Way too much of the filmís material replaces cleverness and wit with simple outrageousness and shock. There's nothing funny about Woody Harrelson getting it on with a skanky old lady and then vomiting - it's just disgusting. Woody with a "milk mustache" of bull semen? Same deal.

It requires no skill to develop these kinds of gags; you just have to be someone who likes to say and do socially inappropriate things. The Farrelly brothers are the kid in your school who would eat a worm just to get a reaction; they wouldn't know a good joke or a funny scene if it bopped them in the butt.

Kingpin also runs far too long. The movie pushes the two-hour mark and it shows. The story - or what little plot we find - slowly meanders its way toward the film's inevitable conclusion. The film wouldn't have been any funnier, but a tighter cut - say, in the 90 to 100 minute range - would have made it more bearable; the tedium of the enterprise makes the lack of humor even more difficult to stand.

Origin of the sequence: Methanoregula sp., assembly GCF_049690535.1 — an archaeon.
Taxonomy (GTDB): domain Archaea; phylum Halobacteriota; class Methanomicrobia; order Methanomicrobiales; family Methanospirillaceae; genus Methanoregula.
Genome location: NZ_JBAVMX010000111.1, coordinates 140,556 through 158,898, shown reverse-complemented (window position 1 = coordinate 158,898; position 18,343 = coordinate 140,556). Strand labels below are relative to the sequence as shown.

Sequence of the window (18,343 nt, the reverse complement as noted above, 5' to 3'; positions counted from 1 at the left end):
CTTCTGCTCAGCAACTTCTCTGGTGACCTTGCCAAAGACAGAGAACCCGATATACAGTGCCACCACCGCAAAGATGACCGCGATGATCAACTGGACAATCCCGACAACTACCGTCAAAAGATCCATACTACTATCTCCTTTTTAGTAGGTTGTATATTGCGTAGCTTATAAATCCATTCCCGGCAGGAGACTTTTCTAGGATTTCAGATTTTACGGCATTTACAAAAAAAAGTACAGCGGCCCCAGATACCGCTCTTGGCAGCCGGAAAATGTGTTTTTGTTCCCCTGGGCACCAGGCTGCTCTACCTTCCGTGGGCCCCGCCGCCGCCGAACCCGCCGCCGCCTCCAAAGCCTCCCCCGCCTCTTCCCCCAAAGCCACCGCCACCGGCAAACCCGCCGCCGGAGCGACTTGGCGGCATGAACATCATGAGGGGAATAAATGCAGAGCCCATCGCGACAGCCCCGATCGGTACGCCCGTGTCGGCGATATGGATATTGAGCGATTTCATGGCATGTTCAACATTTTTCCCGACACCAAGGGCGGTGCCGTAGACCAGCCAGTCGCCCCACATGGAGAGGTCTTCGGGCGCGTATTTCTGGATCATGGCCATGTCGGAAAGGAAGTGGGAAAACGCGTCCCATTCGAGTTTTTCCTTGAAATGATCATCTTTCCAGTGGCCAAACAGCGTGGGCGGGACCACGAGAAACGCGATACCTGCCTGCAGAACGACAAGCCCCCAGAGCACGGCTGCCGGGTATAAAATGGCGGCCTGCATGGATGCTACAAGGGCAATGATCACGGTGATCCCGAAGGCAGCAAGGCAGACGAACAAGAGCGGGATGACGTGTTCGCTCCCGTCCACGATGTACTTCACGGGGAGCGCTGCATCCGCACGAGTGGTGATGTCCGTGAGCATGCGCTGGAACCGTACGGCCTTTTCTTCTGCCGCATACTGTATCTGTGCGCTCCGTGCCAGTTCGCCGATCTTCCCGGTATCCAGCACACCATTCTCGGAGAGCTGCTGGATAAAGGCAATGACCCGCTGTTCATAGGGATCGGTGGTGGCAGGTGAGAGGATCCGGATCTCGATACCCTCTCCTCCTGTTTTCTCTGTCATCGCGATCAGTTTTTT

As it stands, Kingpin winds up as a too long, too stupid attempt at comedy. Even with a talented cast, the movie canít deliver any form of entertainment.

The Blu-ray Grades: Picture B/ Audio C/ Bonus C+

Kingpin appears in both an aspect ratio of approximately 2.35:1 on this Blu-ray Disc. I felt pleased with this mostly appealing picture.

Sharpness was positive. A few wide shots displayed mild softness, but those instances caused no real distractions. The majority of the flick showed good delineation. Jagged edges and moirť effects never cropped up, and no edge haloes appeared. With natural grain, I didnít suspect digital noise reduction, and print flaws created no concerns; I saw a speck or two but nothing more.

Colors were fine. The movie opted for a natural palette that showed a pretty positive range of tones held back only by the eraís lackluster film stocks. Blacks came across as dark and dense, and shadows showed nice clarity. Nothing about the image dazzled, but I thought it satisfied given the movieís era.